is currently operating from a temporary location in West Southampton, having
operated previously from a site close to Dock Gate 10.
The long-term plan is to collocate GB7SU with the other Southampton repeaters to make DMR (Digital Mobile Radio) available to a wider amateur population.
|The repeater is a Motorola DR3000 and the antenna is a 4-stack dipole array configured to give onmi-directional coverage.|
In order to have access to the DMR network, a user ID is required. This ID is programmed into your DMR radio and is unique to you and can be cross-referenced to your callsign.
The DMR ID is obtainable from https://www.radioid.net/ just sign up and an ID will be issued. You will need a pdf copy of your licence which you can download from Ofcom if you don't already have a pdf version.
Ofcom can be found here https://www.ofcom.org.uk/manage-your-licence/radiocommunication-licences/online-licensing-service
DMR is a TDMA system - TDMA is Time Division Multiple Access. Basically, it's a digital system that has two time slots, allowing two concurrent conversations to take place on the same frequency.
This is easier to understand by viewing this diagram:
shown on the left is a constant carrier that we are all very familiar with
when using for example an FM transceiver. With TDMA to the right, the time
slots can be seen, there are two time slots each of 30ms, all in the same
12.5 KHz bandwidth of a standard FM transmission.
GB7SU is connected via the Internet to the Phoenix DMR network. This network consists of over 60 repeaters around the UK and many more around the world.
Your DMR radio will have what is known as talk groups, think of these as say, sub channels operating on the repeater. These talk groups are split across the two time slots. The different talk groups are for different functions, one for worldwide calling, one for European calling, one for UK calling then there are regional ones and others for general chat.
Below is a chart showing a list of talk groups and the time slot these talk groups are used on.
shown in green are permanently enabled
talk groups. This means that if you transmit on say talk group 235 (UK wide
calling) then your call will be heard on all the other Phoenix UK repeaters.
Those shown in orange are known as User Activated talk groups. This means that it is only active when you make a transmission on that talk group. If you transmit on talk group 82 and someone on another repeater transmits on talk group 82, those two repeaters are now linked together. They will continue to be linked until there is 15 minutes of no activity.
To initiate a contact, you may first go to one of the calling talk groups, this could be 235, the UK Wide calling talk group & announce for example 'G9XYZ monitoring talk group 235 for any calls'.
Once you have a reply, you can QSY to one of the appropriate User Activated talk groups, say 82 to continue the conversation.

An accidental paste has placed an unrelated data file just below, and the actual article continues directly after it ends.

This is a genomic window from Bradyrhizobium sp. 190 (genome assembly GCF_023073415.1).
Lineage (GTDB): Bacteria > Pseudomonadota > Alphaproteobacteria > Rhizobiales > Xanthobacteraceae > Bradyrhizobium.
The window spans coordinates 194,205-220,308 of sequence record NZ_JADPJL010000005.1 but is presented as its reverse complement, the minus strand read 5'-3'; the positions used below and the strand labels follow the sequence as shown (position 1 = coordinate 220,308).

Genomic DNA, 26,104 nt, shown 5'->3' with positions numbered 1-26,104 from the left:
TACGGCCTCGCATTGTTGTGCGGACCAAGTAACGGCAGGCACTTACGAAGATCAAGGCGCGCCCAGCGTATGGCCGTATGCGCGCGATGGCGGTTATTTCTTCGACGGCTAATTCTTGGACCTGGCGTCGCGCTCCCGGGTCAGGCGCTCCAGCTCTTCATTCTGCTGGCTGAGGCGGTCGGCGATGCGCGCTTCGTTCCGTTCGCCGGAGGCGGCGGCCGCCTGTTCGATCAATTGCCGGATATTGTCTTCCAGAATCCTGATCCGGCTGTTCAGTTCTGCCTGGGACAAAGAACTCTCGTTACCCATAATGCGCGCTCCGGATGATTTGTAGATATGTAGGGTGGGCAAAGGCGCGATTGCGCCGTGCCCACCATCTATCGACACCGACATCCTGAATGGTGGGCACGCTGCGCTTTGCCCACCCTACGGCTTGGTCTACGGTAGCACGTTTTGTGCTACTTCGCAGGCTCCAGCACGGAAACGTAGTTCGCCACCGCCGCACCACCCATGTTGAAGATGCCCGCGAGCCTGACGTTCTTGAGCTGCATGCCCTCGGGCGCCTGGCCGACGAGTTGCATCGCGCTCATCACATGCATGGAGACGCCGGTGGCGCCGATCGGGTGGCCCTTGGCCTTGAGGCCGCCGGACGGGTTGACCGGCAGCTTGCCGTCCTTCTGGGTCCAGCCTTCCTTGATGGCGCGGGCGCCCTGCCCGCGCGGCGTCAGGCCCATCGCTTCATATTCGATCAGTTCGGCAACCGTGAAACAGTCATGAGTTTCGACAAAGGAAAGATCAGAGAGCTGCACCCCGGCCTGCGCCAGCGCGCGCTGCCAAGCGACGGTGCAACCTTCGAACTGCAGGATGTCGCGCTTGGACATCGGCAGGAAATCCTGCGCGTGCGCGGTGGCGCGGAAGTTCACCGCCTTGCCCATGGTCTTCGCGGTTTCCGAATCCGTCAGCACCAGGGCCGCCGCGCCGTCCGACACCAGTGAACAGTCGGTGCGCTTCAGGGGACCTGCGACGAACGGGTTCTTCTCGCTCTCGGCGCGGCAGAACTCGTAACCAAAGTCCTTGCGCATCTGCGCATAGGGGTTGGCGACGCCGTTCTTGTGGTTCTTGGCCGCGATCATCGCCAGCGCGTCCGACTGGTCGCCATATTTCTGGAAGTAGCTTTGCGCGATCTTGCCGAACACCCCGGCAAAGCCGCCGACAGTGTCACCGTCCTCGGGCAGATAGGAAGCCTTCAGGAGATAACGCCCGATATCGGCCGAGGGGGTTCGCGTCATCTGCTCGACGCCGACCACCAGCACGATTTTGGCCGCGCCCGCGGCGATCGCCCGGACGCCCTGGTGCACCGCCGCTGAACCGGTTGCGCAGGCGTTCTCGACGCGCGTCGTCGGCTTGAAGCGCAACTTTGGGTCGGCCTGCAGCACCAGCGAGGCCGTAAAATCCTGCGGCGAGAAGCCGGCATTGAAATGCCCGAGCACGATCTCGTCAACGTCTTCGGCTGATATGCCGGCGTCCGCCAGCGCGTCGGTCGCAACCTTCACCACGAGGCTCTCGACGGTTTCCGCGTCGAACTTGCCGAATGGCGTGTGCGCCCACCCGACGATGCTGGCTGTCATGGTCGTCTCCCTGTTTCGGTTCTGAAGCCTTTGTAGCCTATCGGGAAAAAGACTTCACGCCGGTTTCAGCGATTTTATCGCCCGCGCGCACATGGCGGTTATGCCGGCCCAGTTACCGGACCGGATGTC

Talk Group 9 is not linked to any other repeaters and is used for local chat. This would normally be on Time Slot 2.
Talk Group 810 (on Time Slot 2) is the Regional South West group. This is linked to GB7AV (Aylesbury), GB7BD (Bristol), GB7BK (Reading), GB7CT (Tring), GB7FI (Shipham), GB7KM (Cotswold Airport) & GB7TC (Swindon). Any transmissions on this Talk Group will be heard over all these repeaters.
Talk Group 9990 is 'Echo Server', this is good for testing your audio or the quality of your signal into the repeater. If you talk on this talk group, the server will repeat your transmission back to you immediately after you stop transmitting.
A full list of talk groups can be found here: http://www.dmr-uk.net/index.php/layout/
To see who has been active on GB7SU, take a look here: http://www.opendmr.net/monitor.php?filter=rpt&rptid=235136
A useful site to see what activity there is on the Phoenix network is here: http://phoenix-e.opendmr.net/# this lists all the UK repeaters and live activity, showing who is active on which repeaters & talk groups and also which talk groups are linked.
There are a selection of DMR radios available from the commercial models produced by Motorola or Hytera to those aimed at the amateur market from the likes of Anytone, TYT, Alinco, Wouxun etc.
Some dealers offer the radio fully programmed with all the UK repeaters (analogue & digital), simplex frequencies and a selection of other frequencies. It is advisable to have the programming cable & software too which allows you to insert your DMR ID & to make any specific changes/additions you may wish to do.
Personally, I find the Anytone D878 to be a super little radio, good quality sound, long lasting battery, a host of useful features and includes digital monitor mode which allows you to monitor all activity on a selected frequency, regardless of which talk group or time slot is in use.
The repeater keeper for GB7SU is Richard G4WFR, who can be contacted at email@example.com